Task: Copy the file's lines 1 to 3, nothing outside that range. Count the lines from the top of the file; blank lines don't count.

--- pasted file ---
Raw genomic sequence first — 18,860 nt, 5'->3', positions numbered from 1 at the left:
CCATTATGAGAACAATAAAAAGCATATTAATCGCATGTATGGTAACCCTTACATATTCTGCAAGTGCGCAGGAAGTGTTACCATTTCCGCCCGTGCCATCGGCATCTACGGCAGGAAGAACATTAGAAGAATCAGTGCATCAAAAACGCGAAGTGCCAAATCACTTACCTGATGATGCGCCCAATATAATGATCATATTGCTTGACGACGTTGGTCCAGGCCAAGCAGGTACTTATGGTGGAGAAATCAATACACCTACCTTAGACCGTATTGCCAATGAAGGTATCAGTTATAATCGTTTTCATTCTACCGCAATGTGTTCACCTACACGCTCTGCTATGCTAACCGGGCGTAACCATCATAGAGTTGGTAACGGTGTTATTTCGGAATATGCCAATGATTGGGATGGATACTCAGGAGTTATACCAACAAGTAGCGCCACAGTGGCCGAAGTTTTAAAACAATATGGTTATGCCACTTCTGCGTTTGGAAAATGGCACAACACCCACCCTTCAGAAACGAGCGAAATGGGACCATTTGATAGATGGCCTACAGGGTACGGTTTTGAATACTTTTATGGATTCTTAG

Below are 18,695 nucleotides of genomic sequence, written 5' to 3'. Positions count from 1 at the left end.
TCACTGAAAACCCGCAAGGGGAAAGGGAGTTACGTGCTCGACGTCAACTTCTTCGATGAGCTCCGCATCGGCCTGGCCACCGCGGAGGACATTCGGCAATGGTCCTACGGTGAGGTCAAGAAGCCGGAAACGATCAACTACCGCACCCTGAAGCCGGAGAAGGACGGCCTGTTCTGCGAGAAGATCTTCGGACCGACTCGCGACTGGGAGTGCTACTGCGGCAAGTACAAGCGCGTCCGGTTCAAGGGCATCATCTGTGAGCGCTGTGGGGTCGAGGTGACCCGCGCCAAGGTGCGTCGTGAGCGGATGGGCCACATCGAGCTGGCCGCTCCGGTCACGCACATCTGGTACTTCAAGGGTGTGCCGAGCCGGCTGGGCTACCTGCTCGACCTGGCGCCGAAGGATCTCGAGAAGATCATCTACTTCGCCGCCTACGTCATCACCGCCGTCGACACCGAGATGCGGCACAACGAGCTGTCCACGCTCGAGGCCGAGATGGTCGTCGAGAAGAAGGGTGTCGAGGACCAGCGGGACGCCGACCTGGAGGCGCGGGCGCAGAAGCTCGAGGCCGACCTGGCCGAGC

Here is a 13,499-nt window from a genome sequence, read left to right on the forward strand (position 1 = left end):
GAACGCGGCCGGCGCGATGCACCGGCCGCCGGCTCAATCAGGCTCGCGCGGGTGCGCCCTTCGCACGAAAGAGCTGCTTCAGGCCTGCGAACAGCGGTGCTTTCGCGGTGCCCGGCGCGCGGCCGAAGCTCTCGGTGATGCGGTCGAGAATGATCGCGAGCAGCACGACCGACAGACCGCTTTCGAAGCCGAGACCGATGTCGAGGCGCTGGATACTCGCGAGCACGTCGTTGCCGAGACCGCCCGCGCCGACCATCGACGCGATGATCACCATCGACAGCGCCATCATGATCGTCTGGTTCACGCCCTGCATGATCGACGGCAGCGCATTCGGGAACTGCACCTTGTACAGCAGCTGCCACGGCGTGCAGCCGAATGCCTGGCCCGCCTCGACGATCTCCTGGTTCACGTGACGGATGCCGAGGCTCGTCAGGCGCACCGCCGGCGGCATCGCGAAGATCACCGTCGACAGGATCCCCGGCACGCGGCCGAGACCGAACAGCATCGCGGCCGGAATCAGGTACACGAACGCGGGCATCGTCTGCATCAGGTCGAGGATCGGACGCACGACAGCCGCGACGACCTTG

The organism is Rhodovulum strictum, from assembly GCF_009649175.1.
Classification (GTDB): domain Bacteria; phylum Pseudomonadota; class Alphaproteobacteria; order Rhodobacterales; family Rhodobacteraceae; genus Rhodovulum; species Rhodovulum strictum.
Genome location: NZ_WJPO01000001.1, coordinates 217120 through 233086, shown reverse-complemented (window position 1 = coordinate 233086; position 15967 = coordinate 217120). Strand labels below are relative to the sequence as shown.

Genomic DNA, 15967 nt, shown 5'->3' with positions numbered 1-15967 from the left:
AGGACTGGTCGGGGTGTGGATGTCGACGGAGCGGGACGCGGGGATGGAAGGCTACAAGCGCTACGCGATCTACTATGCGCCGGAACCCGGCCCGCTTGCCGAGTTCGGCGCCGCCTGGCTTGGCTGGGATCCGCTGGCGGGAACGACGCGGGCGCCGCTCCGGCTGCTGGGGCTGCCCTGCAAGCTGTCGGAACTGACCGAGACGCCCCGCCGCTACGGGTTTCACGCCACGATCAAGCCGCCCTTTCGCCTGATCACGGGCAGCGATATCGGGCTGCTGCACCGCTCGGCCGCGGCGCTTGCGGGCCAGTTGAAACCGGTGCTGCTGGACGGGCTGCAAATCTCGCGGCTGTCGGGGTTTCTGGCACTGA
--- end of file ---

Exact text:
Raw genomic sequence first — 18,860 nt, 5'->3', positions numbered from 1 at the left:
CCATTATGAGAACAATAAAAAGCATATTAATCGCATGTATGGTAACCCTTACATATTCTGCAAGTGCGCAGGAAGTGTTACCATTTCCGCCCGTGCCATCGGCATCTACGGCAGGAAGAACATTAGAAGAATCAGTGCATCAAAAACGCGAAGTGCCAAATCACTTACCTGATGATGCGCCCAATATAATGATCATATTGCTTGACGACGTTGGTCCAGGCCAAGCAGGTACTTATGGTGGAGAAATCAATACACCTACCTTAGACCGTATTGCCAATGAAGGTATCAGTTATAATCGTTTTCATTCTACCGCAATGTGTTCACCTACACGCTCTGCTATGCTAACCGGGCGTAACCATCATAGAGTTGGTAACGGTGTTATTTCGGAATATGCCAATGATTGGGATGGATACTCAGGAGTTATACCAACAAGTAGCGCCACAGTGGCCGAAGTTTTAAAACAATATGGTTATGCCACTTCTGCGTTTGGAAAATGGCACAACACCCACCCTTCAGAAACGAGCGAAATGGGACCATTTGATAGATGGCCTACAGGGTACGGTTTTGAATACTTTTATGGATTCTTAG

Below are 18,695 nucleotides of genomic sequence, written 5' to 3'. Positions count from 1 at the left end.